A China-based operation sought to sway the US midterms — but failed because the propaganda workers took long lunches and worked 9 to 5. Meta shut it down anyway.
- Meta took down a China-based network which sought to influence the US midterms.
- It was the first Chinese network Meta shut, which targeted US domestic politics before the midterms.
Meta on Tuesday said it took down a China-based disinformation network which sought to influence the US midterms, although it was largely ineffective due to the time difference between the two countries and the propaganda workers' regular working hours.
The network, which Meta described as "small" originated in China and ran across multiple social media platforms including Facebook, Instagram, and Twitter, according to a Tuesday blogpost by Ben Nimmo, Meta's global threat intelligence lead and David Agranovich, the company's director of threat disruption.
Meta did not have enough evidence to identify who was behind the China-based operation, Reuters reported, citing a company executive at a press conference on Tuesday.
The network used tactics including fake accounts and political hashtags, said Meta in its report. Specifically, two clusters under the network "targeted both sides of the political spectrum in the US" in the English language.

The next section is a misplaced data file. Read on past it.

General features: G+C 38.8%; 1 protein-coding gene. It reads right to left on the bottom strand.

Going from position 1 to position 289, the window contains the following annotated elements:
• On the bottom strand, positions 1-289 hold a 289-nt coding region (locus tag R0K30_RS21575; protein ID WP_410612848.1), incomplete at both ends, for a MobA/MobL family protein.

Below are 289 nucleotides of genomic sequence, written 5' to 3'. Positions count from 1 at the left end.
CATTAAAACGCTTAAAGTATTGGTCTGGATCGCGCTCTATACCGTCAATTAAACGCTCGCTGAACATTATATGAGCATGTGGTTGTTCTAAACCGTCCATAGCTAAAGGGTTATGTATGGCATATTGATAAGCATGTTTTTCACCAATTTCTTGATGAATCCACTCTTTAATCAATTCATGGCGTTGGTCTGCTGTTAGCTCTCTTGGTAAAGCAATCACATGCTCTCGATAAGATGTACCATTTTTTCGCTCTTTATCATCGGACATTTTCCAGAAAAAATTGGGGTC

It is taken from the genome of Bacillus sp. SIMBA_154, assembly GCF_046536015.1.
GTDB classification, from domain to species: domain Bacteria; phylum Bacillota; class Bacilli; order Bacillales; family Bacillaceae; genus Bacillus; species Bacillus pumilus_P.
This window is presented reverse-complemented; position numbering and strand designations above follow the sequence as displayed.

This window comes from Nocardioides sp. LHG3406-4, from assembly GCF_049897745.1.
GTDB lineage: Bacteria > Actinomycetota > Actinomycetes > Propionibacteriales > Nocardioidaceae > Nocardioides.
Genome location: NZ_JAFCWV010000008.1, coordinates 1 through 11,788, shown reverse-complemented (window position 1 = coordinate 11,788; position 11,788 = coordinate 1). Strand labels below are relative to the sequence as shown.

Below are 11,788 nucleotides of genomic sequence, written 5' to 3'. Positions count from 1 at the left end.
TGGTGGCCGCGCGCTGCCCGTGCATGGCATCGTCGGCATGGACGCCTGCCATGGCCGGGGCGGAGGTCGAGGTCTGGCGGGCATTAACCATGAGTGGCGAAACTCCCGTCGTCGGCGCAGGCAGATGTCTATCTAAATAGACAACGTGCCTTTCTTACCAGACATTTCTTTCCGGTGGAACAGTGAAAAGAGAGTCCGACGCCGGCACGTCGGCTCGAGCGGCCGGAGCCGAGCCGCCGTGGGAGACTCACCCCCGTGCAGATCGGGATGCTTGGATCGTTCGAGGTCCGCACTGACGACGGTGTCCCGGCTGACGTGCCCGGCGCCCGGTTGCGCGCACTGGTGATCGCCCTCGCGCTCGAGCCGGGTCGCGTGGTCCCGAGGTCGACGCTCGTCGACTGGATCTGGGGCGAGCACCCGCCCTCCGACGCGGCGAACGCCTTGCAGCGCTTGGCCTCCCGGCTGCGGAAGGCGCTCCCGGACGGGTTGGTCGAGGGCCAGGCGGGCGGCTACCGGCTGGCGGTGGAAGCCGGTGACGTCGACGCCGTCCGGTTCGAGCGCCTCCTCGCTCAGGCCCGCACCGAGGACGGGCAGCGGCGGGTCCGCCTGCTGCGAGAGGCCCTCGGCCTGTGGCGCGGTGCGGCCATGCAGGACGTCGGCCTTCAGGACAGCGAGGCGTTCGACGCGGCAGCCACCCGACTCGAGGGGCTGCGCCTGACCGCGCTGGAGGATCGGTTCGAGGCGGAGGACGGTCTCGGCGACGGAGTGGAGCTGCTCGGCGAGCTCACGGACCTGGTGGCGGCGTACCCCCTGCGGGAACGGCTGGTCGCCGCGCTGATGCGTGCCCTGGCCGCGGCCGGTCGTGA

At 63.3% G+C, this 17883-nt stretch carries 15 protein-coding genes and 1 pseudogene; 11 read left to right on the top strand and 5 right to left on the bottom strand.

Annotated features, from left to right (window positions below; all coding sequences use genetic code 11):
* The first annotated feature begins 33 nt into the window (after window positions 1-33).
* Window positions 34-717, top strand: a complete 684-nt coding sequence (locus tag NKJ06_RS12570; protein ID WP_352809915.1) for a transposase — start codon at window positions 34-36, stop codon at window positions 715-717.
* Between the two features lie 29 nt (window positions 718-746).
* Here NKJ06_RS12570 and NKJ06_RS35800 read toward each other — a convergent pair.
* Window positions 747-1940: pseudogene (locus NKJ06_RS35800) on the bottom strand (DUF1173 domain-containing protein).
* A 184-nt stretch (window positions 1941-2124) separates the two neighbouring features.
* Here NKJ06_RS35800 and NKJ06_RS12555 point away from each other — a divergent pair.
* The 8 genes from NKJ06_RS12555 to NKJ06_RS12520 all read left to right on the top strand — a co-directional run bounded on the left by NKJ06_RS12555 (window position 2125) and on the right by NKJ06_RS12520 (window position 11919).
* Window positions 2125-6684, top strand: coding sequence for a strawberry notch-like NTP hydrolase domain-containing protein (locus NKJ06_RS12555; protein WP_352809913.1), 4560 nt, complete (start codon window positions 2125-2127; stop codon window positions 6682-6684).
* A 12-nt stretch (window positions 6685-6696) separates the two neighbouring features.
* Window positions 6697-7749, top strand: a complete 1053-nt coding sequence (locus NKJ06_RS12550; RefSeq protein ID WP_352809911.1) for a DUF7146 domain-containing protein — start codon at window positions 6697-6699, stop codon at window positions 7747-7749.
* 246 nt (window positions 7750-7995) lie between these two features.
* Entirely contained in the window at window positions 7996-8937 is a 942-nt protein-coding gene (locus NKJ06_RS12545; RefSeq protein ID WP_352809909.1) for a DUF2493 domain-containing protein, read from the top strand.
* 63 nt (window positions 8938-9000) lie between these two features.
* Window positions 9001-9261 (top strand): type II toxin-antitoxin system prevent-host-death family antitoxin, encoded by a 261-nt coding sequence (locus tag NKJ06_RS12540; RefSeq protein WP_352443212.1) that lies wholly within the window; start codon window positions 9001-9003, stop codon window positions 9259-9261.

Meta showed two memes featuring President Joe Biden and Republican senator Marco Rubio as examples of what the network disseminated. The meme with a photo of Biden included the words "One year in: Nothing is built, nothing is back, nothing is better." The other meme showed a photo of Rubio and the words "$1.3 million from Russia, $3.3 million from NRA, Democracy for sale."
However, the influence operation was a failure, as the US-focused clusters attracted only "minimal reactions" to their posts.
This was partly because propaganda workers were working regular nine-to-five shifts in China during weekdays and took long lunches, Meta wrote. "They appear to have had a substantial lunch break, and a much lower level of posting during weekends. This meant that the operation was mostly posting when Americans were sleeping," per Meta.
Some of the accounts posting the propaganda messages posted too sporadically and used bad English. Some accounts shared the same post into a few groups on one day, but then didn't post for a week. "What they did post included linguistic errors: "I can't live in an America on regression!"" per Meta.
Even though the China-based influence operation didn't work, it is significant because it is the first Chinese network Meta "disrupted" which targeted US domestic politics ahead of the midterm elections, the tech company said. "Chinese influence operations that we've disrupted before typically focused on criticizing the United States to international audiences, rather than primarily targeting domestic audiences in the US," according to Meta.
Meta also took down a Russia disinformation network that targeted Europe, it said in the same Tuesday blogpost. This network faked over 60 websites of real European news organizations and posted original articles supporting Russia in the war with Ukraine.
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